Developing your Django app in Docker can be very convenient. You don't have to install extra services like Postgres, Nginx, and Redis, etc. on you own machine. It also makes it much easier for a new developer to quickly get up and running.
The grass is not always greener, though. Running Django in Docker can create some problems and make what was once easy difficult. For example, how do you set breakpoints in your code and debug?
In this quick tutorial, we'll look at how PyCharm comes to the rescue with its remote interpreter and Docker integration to make it easy to debug a containerized Django app.
This post uses PyCharm Professional Edition v2020.1.1. For the differences between the Professional and Community (free) Editions of PyCharm, take a look at the Professional vs. Community - Compare Editions guide.
By the end of this tutorial, you should be able to do the following in PyCharm:
- Configure Docker settings
- Set up a Remote Interpreter
- Create a Run/Debug configuration to debug a Django app running inside of Docker
Docker Settings in PyCharm
The first step we need to do is to tell PyCharm how to connect to Docker. To do so, open PyCharm settings (
PyCharm > Preferences for Mac users or
File > Settings for Windows and Linux users), and then expand the "Build, Execution, Deployment" setting. Click "Docker" and then click the "+" button to create a new Docker configuration.
For Mac, select the
Docker for Mac options. Then apply the changes.
Setup a Remote Interpreter
Now that we have the Docker configuration set up, it's time to configure Docker Compose as a remote interpreter. Assuming you have a project open, open the settings once again and expand the "Project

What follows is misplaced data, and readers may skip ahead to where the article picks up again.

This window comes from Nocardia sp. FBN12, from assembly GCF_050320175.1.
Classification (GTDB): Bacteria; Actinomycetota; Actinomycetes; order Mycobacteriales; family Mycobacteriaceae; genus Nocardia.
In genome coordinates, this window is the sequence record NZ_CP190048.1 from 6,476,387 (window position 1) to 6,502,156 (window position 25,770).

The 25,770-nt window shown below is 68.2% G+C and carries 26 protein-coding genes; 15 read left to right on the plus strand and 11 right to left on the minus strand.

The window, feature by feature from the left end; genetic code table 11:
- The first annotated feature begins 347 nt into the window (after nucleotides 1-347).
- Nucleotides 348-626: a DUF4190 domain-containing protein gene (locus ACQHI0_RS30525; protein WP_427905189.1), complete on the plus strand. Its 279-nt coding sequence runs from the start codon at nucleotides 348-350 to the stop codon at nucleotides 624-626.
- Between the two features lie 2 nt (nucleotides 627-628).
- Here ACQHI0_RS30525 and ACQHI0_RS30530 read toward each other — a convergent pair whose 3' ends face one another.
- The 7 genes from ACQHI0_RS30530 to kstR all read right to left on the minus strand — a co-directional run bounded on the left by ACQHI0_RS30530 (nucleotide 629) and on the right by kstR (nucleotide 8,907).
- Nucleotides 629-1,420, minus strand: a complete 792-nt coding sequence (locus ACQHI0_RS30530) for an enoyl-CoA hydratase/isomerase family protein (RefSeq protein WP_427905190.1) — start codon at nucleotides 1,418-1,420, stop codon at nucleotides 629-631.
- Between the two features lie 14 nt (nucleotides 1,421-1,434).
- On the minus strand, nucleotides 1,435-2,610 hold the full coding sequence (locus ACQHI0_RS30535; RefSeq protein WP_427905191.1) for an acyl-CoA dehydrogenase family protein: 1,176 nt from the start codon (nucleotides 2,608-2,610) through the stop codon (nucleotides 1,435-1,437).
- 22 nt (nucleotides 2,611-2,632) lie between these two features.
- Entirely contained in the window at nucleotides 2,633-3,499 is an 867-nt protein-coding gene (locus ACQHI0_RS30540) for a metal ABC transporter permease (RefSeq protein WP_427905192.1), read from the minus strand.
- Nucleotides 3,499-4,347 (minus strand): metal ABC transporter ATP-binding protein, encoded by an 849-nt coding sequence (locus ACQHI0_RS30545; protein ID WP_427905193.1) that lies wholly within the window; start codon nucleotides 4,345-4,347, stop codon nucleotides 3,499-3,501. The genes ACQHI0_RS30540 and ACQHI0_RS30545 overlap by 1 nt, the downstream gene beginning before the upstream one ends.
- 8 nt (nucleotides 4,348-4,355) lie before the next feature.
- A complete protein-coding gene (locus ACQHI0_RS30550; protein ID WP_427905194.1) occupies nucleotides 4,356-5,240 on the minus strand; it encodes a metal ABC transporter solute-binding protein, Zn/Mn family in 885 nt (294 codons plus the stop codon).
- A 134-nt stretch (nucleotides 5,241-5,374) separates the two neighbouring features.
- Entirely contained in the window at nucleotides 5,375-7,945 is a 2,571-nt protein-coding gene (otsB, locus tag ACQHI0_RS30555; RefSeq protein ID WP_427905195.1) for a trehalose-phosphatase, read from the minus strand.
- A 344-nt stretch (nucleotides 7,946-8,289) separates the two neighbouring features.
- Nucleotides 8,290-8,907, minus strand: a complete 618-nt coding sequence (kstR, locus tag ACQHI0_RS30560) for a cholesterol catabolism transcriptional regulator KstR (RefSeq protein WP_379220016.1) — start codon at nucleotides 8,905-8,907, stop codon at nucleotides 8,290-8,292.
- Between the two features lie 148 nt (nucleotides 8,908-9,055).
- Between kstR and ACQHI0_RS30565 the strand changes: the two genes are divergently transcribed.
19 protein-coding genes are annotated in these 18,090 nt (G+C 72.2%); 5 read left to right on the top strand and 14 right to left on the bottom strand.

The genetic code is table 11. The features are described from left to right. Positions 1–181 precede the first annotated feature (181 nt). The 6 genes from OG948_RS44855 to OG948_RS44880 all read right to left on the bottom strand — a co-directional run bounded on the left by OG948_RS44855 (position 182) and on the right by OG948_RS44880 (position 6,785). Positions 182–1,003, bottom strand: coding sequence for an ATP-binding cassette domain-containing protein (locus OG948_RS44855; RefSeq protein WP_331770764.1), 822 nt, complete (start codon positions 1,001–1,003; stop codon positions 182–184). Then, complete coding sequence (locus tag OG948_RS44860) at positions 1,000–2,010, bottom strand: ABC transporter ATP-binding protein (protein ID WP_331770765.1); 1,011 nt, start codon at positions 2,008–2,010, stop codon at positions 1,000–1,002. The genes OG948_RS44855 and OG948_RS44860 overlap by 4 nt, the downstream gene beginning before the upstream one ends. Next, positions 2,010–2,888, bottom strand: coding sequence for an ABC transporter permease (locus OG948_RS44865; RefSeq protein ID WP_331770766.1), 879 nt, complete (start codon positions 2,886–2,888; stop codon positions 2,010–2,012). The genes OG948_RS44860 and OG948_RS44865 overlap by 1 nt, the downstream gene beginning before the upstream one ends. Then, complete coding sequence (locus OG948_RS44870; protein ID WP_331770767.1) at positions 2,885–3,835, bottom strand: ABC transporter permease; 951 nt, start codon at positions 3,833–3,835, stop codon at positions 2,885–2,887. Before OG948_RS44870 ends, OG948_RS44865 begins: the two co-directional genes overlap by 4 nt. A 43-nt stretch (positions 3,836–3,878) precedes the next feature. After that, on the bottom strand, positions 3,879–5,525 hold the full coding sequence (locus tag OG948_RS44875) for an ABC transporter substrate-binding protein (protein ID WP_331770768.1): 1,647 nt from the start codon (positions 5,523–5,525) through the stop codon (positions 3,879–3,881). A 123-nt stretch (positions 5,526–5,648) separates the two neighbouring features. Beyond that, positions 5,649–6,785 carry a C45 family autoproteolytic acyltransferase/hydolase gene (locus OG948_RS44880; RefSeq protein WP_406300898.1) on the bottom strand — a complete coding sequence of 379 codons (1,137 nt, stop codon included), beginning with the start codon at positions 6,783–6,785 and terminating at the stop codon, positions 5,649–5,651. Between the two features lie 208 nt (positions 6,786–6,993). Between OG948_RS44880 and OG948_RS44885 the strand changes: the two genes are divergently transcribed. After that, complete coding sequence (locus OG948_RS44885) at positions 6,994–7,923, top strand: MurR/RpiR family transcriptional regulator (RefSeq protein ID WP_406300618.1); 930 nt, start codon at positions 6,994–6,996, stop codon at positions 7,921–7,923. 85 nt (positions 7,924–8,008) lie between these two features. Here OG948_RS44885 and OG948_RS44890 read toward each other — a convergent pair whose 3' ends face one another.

<your-project-name>" setting and click "Project Interpreter". Click the gear icon and choose "Add".
In the next dialog, choose "Docker Compose" in the left pane, and select the Docker configuration you created in the previous steps in the "Server" field. The "Configuration file(s)" field should point to your Docker Compose file while the "Service" field should point to the web application service from your Docker Compose file.
For example, if your Docker Compose file looks like this, then you'll want to point to the
version: '3.7' services: web: build: ./app command: python manage.py runserver 0.0.0.0:8000 volumes: - ./app/:/usr/src/app/ ports: - 8008:8000 env_file: - ./.env.dev depends_on: - db db: image: postgres:12.0-alpine volumes: - postgres_data:/var/lib/postgresql/data/ environment: - POSTGRES_USER=hello_django - POSTGRES_PASSWORD=hello_django - POSTGRES_DB=hello_django_dev volumes: postgres_data:
The debugger attaches specifically to the web service. All other services in your Docker Compose file will start when we later run the configuration in PyCharm
Click "OK" to apply the changes.
Back in the "Project Interpreter" setting dialog you should now see that the project has a remote interpreter.
Close the settings.
Create a Run/Debug Configuration
Now that we've configured PyCharm to be able to connect to Docker and created a remote interpreter configuration based on the Docker Compose file, we can create a Run/Debug configuration.
Click on the "Add configuration..." button at the top of the PyCharm window.
Next click the "+" button and choose "Django server".
Give the configuration a name. The important thing in this configuration dialog is to set the "Host" field to
Click "OK" to save the configuration. We can now see the Run/Debug configuration at the top of the PyCharm window and that the buttons (for run, debug, etc.) are enabled.
If you now set breakpoints in your Django app and press the debug button next to the Run/Debug configuration, you can debug the Django app running inside the Docker container.
In this tutorial, we've shown you how to configure PyCharm for debugging a Django app running inside of Docker. With that, you can now not only debug your views and models and what not, but also set breakpoints and debug your template code.
TIP: Want to supercharge your debugging even more? PyCharm also lets you set conditional breakpoints!